BusinessWorld (Philippines)
By Neil Jerome C. Morales
July 30, 2009

www.bworldonline.com

LABORATORIES, demonstration farms and farm testing centers may hold the key to attaining food security in the country.

Manila, Philippines — In a speech during the Food Industry Summit in Makati yesterday, Emil Q. Javier, president of the National Academy of Science and Technology, said that biotechnology is an essential tool that can help the government and private sectors clinch food security.

"Biotechnology can increase yield, reduce losses and improve quality of crops. [It] has the potential to increase food supply, and make food more accessible and affordable," Mr. Javier said.

Biotechnology is defined as any biology-based technology that uses microorganisms or their parts to make or modify products or improve plants, animals and microorganisms.

"The beauty of modern genetics is precisely that you can manipulate genes," he said.

Since the approval of biotechnology crops in 2003, the country has approved four genetically modified crops for commercial use, all of which are corn.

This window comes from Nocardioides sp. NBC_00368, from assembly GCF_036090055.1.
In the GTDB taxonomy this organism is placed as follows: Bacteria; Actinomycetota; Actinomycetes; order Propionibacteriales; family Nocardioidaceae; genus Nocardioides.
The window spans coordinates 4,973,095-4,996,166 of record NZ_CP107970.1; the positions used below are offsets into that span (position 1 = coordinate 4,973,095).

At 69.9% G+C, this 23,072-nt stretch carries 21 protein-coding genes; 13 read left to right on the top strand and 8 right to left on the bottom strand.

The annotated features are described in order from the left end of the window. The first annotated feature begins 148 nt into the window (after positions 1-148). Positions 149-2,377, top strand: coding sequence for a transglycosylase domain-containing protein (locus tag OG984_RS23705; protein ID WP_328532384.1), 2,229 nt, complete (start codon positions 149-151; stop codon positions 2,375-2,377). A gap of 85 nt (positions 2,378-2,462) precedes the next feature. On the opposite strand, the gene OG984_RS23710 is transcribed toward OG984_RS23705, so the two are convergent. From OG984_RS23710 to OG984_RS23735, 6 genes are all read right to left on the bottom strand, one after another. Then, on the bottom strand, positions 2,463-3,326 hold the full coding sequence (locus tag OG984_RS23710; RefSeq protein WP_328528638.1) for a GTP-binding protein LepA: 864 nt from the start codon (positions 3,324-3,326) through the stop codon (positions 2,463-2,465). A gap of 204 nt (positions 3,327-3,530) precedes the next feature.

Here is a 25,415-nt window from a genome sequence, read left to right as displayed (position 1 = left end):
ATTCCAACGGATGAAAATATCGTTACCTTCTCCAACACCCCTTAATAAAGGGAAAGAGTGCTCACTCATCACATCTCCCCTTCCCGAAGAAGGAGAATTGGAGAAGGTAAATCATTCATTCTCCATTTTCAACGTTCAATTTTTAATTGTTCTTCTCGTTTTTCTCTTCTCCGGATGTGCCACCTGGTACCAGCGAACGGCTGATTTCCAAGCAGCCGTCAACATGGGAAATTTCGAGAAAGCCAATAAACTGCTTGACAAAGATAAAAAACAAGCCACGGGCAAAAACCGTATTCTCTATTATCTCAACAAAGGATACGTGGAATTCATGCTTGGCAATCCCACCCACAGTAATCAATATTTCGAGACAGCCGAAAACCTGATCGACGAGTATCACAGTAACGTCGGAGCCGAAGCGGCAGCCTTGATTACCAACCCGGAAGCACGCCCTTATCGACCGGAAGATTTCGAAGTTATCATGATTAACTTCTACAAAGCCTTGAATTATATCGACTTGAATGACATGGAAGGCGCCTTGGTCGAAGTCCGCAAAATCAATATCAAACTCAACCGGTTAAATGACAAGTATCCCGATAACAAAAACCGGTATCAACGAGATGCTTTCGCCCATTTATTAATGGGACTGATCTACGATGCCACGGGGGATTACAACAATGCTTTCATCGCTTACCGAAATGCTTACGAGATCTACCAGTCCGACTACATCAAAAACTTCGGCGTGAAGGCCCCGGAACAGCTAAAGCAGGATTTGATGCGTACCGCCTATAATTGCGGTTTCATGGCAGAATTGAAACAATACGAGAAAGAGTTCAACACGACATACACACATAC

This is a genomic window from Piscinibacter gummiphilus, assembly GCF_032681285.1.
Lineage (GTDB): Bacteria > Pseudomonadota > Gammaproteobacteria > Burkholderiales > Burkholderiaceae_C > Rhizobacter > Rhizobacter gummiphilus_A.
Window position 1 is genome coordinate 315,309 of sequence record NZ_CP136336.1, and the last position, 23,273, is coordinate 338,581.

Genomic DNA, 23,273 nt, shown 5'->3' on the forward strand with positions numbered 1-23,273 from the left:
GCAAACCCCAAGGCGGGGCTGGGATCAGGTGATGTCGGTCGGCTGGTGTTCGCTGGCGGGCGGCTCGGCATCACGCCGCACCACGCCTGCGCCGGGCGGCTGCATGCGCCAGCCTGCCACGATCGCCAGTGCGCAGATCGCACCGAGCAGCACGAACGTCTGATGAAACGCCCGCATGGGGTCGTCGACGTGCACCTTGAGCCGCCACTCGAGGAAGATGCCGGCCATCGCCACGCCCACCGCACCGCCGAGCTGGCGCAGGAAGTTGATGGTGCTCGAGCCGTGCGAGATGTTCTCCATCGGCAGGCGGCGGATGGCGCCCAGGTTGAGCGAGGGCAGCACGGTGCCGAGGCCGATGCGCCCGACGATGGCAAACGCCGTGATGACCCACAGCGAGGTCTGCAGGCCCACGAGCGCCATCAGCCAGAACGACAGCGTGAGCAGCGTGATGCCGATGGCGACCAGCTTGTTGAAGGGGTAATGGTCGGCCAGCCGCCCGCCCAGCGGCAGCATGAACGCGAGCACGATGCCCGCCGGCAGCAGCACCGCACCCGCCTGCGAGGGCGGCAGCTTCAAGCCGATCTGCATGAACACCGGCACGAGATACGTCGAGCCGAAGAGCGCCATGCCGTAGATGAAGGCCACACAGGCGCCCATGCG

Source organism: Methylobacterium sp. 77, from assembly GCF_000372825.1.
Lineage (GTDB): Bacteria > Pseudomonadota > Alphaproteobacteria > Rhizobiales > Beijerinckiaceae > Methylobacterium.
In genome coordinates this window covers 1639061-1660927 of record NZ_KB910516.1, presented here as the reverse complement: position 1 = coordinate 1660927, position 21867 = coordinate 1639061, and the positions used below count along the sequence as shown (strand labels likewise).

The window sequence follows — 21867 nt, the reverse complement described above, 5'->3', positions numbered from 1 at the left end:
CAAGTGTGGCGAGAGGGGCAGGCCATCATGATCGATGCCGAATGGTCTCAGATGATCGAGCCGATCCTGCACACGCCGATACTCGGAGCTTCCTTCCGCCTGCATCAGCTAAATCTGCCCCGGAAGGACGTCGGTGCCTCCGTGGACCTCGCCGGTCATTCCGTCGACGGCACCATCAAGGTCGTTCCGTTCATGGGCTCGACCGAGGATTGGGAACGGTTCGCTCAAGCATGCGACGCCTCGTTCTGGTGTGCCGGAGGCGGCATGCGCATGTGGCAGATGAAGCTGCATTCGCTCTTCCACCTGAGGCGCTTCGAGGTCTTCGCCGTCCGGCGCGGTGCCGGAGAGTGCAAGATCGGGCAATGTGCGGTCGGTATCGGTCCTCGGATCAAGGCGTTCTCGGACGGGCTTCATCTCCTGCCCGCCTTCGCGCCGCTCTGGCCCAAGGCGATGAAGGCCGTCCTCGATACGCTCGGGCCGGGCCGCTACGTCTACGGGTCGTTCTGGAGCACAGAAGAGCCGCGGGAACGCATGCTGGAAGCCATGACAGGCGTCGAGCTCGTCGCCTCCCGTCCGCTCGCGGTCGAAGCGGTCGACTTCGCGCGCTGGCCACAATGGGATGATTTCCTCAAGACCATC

Last year, the Philippines ranked sixth in the number of total approval of biotechnology applications at 47.

In a study presented by Mr. Javier, he said farmers that used Bacillus thuringiensis (bt) corn, a crop developed through genetic modification, reported P7,482 in extra income per hectare compared with non-biotech corn farmers in the dry season. During the wet season, biotech corn farmers earned an extra P7,080 per hectare.

About 200,000 farmers have benefited from the bt corn, which has higher yields and is not prone to pests like corn borers, Mr. Javier said.

"The problem with biotechnology are the legal and financial aspects of commercialization, and that is when the private sector comes in," Mr. Javier said.

"Indeed the potential of biotechnology to ensure food security is robust," Leonardo A. Gonzales, president of agribusiness policy research group Sikap-Strive Foundation, said in an interview on the sidelines of the same forum.

"But the environmental policy should be friendly on biotechnology meaning the private sector and the government should invest [on research and development]," Mr. Gonzales added.

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